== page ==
College Degrees Pay Off in the Long Run for Arizona Workers, Study finds


For those wondering if getting college degrees really pay off in time with higher salary brackets, a new study conducted in Arizona has found that the higher the degree a person has, the higher the salary he or she receives.

The study, conducted among three universities governed by the Board of Regents, looked into the pay records of students who graduated from the Arizona State University, the University of Arizona, and Northern Arizona University, and found that those who achieved degrees earned higher than other Arizonan workers with only a high school diploma, The Arizona Republic reported.

"At a point in time when so many are questioning the value of college degrees, this study shows the value not just to students but to the state," Eileen Klein, president of the Board of Regents, told the paper. "A college degree beats no degree."

The study looked into the pay records of 271,000 people who graduated from those schools between the school years 1989-1990 and 2014-2015 and have never left the state. Self-employed individuals as well as federal employees were exempted.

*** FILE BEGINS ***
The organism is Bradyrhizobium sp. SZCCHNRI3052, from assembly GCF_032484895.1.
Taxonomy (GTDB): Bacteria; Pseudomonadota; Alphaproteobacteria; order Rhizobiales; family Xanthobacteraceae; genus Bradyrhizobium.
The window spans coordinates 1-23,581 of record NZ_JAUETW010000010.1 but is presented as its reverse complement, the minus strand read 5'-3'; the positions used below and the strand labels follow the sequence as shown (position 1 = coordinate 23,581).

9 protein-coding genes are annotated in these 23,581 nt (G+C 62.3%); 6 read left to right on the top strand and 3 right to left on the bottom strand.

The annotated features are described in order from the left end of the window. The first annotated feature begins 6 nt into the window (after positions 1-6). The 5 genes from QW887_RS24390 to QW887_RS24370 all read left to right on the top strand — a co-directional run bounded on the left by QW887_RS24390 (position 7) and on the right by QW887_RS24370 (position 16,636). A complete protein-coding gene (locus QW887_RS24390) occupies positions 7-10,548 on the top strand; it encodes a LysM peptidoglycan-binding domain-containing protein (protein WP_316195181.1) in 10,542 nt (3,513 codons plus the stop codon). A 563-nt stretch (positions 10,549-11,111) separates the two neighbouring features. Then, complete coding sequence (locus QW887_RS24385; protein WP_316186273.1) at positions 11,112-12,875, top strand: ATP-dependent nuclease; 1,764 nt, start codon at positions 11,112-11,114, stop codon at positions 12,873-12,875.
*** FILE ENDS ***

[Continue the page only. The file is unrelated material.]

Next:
The results showed the obvious difference in salaries corresponding to degrees. High school graduates earned a median average of $27,947 a year. Those who had undergraduate degrees earned more than $10,000 higher than that, with exact ranges varying depending on the major.

Those who had the most lucrative degrees earned higher. Engineering majors had a median wage of $86,443, followed by computer/information sciences ($83,227), engineering technologies ($77,204), business/marketing/management ($66,438) and health professions ($61,112).

Other less lucrative degrees still brought in more income to its holders: English language/literature ($42,834), communications technologies ($41,730), family/consumer services ($41,119), visual/performing arts ($40,474), and area/ethnic/cultural/gender studies ($40,281).

Graduate degree-holders even earned substantially higher incomes. The researchers found that over the 25-year period, more than 74,000 graduate degree holders earned a median average of $70,357. Details about the degrees and corresponding degrees are not stated.

This new report supports data released by Achieve60AZ, a community-based coalition, Arizona Education News reported in September. The data presented indicates that those with a High School diploma alone earned an average weekly salary of $651 (about $33,852 a year minus days/weeks without work), those with a bachelor's degree earned an average of $1,108 weekly (about $57,616 a year minus days/weeks without work), and master's degree holders earn an average of $1,329 a week ($69,108 a year minus days/weeks without work)

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